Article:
Time present and time past are both perhaps present in time future . . .

TS Eliotgilbert-k-chesterton-2Philips BrooksWilliam_Blake by Thomas Phillips

The object of a New Year is not that we should have a new year. It is that we should have a new soul.  -G. K. Chesterton

One of the most important spiritual teachers that I met through the years was Mary Hall, a professor of English and Ancient literature at the University of Vermont.  Dr. Hall had the gift of sharing insights into literature and philosophy as though she were sharing travel stories from a distant country or planet that she regularly visited.  She spoke of the work of Plato, the Gospels, Shakespeare, Blake, and countless others as though she were their personal friend and confidant.  Her vocation as a teacher and a Christian was inviting her students to share in those discoveries.

 “To see a World in a Grain of Sand And a Heaven in a Wild Flower, Hold Infinity in the palm of your hand And Eternity in an hour.” {Blake}

 “Our birth is but a sleep and a forgetting:.”  {Wordsworth}

A lesson that she helped me learn is that chronological time, and the time experienced in the heights and depths of the soul, are sometimes moving at different speeds and with different purpose.  Visiting her office, or visiting in her home, when I would complain of being busy, or show the obvious signs of stress and wear that come with too much study, she would caution me about the fetish of overwork for the sake of pride or proving something.  Dr. Hall would acknowledge the trophies I was gathering in the classroom, but she would always invite me to look higher, see farther, and fall more deeply into a mysterious “knowing” of God over which calendars and clocks and schedules have little sway.

She introduced me to a word in ancient Greek – Kairos – a word for time that communicates the moment an opening appears within events, offering the critical moment of decision and action.  I find that most athletes and musicians and entrepreneurs often have an instinctive sense of the importance of the “moment.”  It is the moment of action, the moment of decision, the season for meaningful thought and behavior.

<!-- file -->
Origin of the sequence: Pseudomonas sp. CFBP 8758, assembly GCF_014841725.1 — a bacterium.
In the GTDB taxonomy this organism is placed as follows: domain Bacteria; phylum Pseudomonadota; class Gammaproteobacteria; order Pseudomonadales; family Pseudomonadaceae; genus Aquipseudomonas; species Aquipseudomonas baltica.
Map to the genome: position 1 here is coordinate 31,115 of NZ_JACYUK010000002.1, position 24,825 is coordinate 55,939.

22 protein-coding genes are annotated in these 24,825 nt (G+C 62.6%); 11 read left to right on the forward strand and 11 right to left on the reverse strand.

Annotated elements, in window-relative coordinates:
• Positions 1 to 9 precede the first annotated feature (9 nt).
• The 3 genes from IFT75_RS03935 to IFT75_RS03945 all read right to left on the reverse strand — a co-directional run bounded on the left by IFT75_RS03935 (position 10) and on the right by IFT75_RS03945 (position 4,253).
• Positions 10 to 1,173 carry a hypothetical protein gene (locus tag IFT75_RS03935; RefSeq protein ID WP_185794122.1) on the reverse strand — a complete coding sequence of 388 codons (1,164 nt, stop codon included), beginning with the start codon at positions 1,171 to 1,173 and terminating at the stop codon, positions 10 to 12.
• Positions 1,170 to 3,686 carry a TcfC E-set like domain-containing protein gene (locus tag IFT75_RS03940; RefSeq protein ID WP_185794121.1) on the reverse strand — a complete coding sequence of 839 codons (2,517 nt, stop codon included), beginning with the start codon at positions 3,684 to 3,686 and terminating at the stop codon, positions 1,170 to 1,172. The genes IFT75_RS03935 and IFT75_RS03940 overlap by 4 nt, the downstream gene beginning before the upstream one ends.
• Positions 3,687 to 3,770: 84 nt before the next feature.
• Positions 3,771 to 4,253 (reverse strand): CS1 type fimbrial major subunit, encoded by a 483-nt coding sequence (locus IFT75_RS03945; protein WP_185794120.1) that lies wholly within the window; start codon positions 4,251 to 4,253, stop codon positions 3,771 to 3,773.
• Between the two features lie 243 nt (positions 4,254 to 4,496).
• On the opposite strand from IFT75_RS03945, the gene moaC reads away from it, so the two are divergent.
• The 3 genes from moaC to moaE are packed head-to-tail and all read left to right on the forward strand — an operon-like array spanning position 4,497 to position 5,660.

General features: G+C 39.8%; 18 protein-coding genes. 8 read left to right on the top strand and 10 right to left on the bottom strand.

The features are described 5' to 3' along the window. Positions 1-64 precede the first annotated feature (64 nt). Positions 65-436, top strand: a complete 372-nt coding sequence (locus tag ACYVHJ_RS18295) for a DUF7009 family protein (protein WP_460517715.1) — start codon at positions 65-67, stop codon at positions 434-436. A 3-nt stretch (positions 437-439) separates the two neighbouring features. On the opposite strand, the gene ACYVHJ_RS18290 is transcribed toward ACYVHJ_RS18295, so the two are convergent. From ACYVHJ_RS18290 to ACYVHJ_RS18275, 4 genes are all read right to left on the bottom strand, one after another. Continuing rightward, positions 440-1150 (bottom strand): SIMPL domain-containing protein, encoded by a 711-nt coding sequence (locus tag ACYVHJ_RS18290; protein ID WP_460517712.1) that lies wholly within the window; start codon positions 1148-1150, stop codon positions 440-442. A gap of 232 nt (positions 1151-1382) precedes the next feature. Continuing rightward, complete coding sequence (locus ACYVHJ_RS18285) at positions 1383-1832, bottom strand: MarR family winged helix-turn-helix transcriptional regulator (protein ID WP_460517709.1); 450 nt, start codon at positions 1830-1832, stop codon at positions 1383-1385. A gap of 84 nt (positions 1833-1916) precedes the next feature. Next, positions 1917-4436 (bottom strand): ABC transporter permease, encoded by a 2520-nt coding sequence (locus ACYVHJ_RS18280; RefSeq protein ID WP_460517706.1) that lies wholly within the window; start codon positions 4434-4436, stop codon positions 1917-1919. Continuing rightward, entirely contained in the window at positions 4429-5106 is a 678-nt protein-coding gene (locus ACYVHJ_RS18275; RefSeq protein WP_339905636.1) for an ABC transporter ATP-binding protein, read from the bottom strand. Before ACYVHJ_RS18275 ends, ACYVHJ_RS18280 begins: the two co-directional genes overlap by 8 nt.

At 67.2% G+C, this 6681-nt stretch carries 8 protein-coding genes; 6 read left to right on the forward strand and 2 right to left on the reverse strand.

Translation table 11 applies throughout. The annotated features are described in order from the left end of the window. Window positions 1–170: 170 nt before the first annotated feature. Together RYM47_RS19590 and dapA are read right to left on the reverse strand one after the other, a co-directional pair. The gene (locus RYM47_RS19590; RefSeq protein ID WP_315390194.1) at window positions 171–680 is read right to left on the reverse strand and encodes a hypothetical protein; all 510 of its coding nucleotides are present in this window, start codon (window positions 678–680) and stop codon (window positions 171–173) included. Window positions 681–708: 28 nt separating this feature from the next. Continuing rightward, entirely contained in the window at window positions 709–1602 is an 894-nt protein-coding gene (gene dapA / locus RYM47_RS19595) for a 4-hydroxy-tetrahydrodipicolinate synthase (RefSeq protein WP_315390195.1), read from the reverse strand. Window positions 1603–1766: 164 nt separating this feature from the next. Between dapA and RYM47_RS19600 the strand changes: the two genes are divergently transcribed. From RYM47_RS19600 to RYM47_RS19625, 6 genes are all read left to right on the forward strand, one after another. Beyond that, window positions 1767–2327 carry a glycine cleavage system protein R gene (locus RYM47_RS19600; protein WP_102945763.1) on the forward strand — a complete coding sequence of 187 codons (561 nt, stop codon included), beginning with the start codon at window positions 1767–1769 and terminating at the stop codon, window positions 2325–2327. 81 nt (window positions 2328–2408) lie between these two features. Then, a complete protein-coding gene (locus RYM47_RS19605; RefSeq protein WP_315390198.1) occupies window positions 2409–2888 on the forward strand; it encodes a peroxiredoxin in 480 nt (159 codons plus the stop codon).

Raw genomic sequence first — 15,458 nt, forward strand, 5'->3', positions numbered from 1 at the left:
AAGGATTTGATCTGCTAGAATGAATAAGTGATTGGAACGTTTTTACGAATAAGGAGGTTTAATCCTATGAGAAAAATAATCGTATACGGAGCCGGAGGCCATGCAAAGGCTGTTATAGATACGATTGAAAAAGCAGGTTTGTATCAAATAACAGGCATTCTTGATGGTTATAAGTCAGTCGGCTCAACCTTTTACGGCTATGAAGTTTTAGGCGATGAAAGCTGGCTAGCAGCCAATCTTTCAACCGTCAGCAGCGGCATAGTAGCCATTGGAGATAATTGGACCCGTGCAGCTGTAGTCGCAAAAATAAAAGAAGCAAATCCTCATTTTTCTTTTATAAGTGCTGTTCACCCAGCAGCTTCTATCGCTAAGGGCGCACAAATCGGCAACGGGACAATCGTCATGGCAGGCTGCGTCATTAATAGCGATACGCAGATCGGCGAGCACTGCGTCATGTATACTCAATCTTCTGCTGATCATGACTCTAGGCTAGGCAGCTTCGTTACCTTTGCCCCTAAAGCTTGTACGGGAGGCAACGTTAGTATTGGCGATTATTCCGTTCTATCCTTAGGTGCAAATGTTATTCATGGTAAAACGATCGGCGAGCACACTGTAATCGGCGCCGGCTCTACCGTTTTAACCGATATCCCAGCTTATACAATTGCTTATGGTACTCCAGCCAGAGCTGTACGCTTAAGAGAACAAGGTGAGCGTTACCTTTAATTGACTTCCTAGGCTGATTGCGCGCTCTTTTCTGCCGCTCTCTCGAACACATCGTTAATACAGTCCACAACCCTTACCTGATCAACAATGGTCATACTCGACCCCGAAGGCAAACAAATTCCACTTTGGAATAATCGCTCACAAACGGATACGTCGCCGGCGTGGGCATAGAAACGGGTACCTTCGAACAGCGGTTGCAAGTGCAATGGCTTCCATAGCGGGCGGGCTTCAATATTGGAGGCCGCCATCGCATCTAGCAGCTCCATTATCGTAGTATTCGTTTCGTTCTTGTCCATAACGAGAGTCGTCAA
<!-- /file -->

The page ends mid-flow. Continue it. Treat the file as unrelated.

In the New Testament, Kairos appears in the first few verses of Mark’s Gospel – the time appointed by God for his purposes – The Kingdom of God is at hand.  The hands on the clock of Kairos are not steel fingers plucking off notes by the second, the hour, the day, and the year.  The hands of the clock that is Kairos, are the heartbeats of the newborn baby, the last breaths of a dying body, the tears of joy in the heart reborn, the swift quickening of dedicated purpose in the life of pursuing goals and victories.  The hands of the clock that is Kairos are more often felt than seen; time moving across the human heart and soul like a breeze striking the wind chimes in the backyard, or like the lightning bolts of history upon which time and events move as on a hinge.  The time of Kairos has the foretaste of something eternal, something that cannot quite fit into this world; it is the music and light of the next world breaking through the curtain of this world.

For me, Kairos is the “something new” breaking through the Chronology of something old, mortal, tried and tired.

The so called “New Year” brings these thoughts to my mind because my new year began on the calendar date December 2, 2018 – The First Sunday of Advent.  Through the words of the poets and the philosophers, I can see that Dr. Hall was teaching me to make a kind of exchange regarding my perceptions of time and the meaning of its passing.  In our worship, in our prayers, in our conversations with God, we are exchanging time as a limited commodity of mortal life, for time that is endlessly full of light and hope and whose chief value is that it is limit-less.  The promise of Christ is that we will live forever, and we will live with Him.

I have a sense that this will be my resolution at the turning of the Gregorian Calendar – make a move into a deeper awareness of how my life is shaped by Kairos; or in the words of Philip Brooks, “The only way to get rid of your past is to make a future out of it.”

Blessings and Godspeed,

Alston

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